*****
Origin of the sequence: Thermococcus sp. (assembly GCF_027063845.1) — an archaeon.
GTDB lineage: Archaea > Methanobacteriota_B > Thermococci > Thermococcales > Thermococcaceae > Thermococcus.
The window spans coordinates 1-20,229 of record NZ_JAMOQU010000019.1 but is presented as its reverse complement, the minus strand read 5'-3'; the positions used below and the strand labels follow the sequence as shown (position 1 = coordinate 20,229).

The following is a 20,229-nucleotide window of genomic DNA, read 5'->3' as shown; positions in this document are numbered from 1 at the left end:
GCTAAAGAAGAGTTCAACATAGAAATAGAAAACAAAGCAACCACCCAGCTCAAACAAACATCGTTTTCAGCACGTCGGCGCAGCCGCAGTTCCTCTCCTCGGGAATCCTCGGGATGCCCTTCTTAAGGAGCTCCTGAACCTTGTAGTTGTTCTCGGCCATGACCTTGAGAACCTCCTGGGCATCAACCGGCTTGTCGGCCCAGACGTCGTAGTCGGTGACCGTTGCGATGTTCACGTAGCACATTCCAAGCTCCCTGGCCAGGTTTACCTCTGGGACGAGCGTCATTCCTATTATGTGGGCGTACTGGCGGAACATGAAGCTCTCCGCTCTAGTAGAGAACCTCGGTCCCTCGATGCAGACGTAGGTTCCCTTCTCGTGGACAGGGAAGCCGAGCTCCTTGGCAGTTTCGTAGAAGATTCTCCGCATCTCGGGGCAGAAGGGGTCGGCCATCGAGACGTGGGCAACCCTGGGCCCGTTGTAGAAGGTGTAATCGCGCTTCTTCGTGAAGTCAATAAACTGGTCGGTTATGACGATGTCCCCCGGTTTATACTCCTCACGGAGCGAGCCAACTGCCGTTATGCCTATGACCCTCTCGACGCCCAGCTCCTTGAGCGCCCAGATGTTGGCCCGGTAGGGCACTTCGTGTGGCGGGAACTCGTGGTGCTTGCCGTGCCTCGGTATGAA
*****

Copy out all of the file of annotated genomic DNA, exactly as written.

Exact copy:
Origin of the sequence: Thermococcus sp. (assembly GCF_027063845.1) — an archaeon.
GTDB lineage: Archaea > Methanobacteriota_B > Thermococci > Thermococcales > Thermococcaceae > Thermococcus.
The window spans coordinates 1-20,229 of record NZ_JAMOQU010000019.1 but is presented as its reverse complement, the minus strand read 5'-3'; the positions used below and the strand labels follow the sequence as shown (position 1 = coordinate 20,229).

The following is a 20,229-nucleotide window of genomic DNA, read 5'->3' as shown; positions in this document are numbered from 1 at the left end:
GCTAAAGAAGAGTTCAACATAGAAATAGAAAACAAAGCAACCACCCAGCTCAAACAAACATCGTTTTCAGCACGTCGGCGCAGCCGCAGTTCCTCTCCTCGGGAATCCTCGGGATGCCCTTCTTAAGGAGCTCCTGAACCTTGTAGTTGTTCTCGGCCATGACCTTGAGAACCTCCTGGGCATCAACCGGCTTGTCGGCCCAGACGTCGTAGTCGGTGACCGTTGCGATGTTCACGTAGCACATTCCAAGCTCCCTGGCCAGGTTTACCTCTGGGACGAGCGTCATTCCTATTATGTGGGCGTACTGGCGGAACATGAAGCTCTCCGCTCTAGTAGAGAACCTCGGTCCCTCGATGCAGACGTAGGTTCCCTTCTCGTGGACAGGGAAGCCGAGCTCCTTGGCAGTTTCGTAGAAGATTCTCCGCATCTCGGGGCAGAAGGGGTCGGCCATCGAGACGTGGGCAACCCTGGGCCCGTTGTAGAAGGTGTAATCGCGCTTCTTCGTGAAGTCAATAAACTGGTCGGTTATGACGATGTCCCCCGGTTTATACTCCTCACGGAGCGAGCCAACTGCCGTTATGCCTATGACCCTCTCGACGCCCAGCTCCTTGAGCGCCCAGATGTTGGCCCGGTAGGGCACTTCGTGTGGCGGGAACTCGTGGTGCTTGCCGTGCCTCGGTATGAA